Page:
(“Your horse is the sponge.”)
Ever make a turn on the haunches, turn on the forehand, or reinback and be surprised how unimpressed your coach or the judge is with your effort? What do they want out of it anyway?
Theirs (and your) expectation should vary depending on where your horse is in his training. In the very beginning we can be happy with the horse simply getting the basic idea of which direction his body—and in particular his center of gravity—should go. If the rider is learning these movements for the first time, we can also be patient as she learns the kinesthetic sense of where her own parts as well as her horse’s are supposed to be going.
But fairly soon life ought to get more complicated. The point of these exercises, after all, is not simply to turn around or to back up— just as the essence of a halt is more than simply to make your horse stop (Although it’s not a halt at all if you don’t!)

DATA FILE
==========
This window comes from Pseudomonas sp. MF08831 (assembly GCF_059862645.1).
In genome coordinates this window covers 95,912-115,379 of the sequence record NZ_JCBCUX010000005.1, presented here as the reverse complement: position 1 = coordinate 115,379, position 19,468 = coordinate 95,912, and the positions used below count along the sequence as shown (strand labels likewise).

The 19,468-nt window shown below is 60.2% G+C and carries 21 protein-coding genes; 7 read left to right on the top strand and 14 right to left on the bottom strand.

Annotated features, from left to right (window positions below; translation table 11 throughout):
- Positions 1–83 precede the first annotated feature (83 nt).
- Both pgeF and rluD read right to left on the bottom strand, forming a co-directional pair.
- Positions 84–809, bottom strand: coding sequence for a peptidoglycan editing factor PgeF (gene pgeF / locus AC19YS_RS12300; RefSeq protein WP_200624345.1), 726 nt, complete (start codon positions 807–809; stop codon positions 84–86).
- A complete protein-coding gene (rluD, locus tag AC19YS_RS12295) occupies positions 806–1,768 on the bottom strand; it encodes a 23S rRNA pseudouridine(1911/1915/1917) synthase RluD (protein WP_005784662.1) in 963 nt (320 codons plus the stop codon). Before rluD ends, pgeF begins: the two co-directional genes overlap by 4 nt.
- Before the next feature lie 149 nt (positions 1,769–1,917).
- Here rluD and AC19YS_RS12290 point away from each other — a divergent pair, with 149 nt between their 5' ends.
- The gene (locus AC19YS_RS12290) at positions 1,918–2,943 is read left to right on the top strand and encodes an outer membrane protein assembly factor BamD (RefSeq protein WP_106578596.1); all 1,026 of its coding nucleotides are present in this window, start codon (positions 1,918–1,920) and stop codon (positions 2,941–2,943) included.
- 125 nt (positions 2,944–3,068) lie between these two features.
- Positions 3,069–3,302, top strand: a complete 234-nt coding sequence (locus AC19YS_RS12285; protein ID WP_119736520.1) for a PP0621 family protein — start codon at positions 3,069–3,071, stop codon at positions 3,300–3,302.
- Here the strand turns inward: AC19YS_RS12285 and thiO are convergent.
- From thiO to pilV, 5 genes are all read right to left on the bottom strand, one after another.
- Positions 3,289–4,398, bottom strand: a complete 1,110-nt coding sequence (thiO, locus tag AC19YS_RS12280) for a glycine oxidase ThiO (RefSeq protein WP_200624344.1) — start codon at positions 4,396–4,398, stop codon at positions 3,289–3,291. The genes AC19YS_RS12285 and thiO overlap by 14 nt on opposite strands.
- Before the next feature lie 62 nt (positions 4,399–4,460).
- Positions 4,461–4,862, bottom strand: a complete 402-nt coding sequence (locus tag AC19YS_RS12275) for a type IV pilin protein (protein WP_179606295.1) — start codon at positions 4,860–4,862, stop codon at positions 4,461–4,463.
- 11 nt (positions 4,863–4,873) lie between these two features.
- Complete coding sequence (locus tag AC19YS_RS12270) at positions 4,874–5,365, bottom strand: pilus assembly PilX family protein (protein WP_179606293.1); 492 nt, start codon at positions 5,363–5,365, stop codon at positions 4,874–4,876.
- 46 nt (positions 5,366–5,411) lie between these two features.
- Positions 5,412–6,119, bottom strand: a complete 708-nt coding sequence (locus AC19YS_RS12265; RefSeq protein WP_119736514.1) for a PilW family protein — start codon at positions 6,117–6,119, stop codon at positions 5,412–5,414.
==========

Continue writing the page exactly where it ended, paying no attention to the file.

The Quality of the exercise is what sets a good one apart from when you are just going through the motions. Is the rhythm pure? Are the steps active? Is the horse connected and through during the entire exercise? In schooling as you help your horse attend to these details, you should not simply be practicing movements but combining your aids to produce these qualities. Aside from what the judge is looking for, remember these are developmental exercises designed to enhance your horse’s suppleness and permeability.
Major Lindgren used to say, “Imagine you are standing at the kitchen sink wringing out a dish sponge. Your horse is the sponge and the way you use the aids must wring the tension out of his body. Then the exercise is truly successful!”
Developing your feel and creativity are what will make them really worth doing because then they’ll lead to half halts which go through and produce rebalancing and ultimately collection.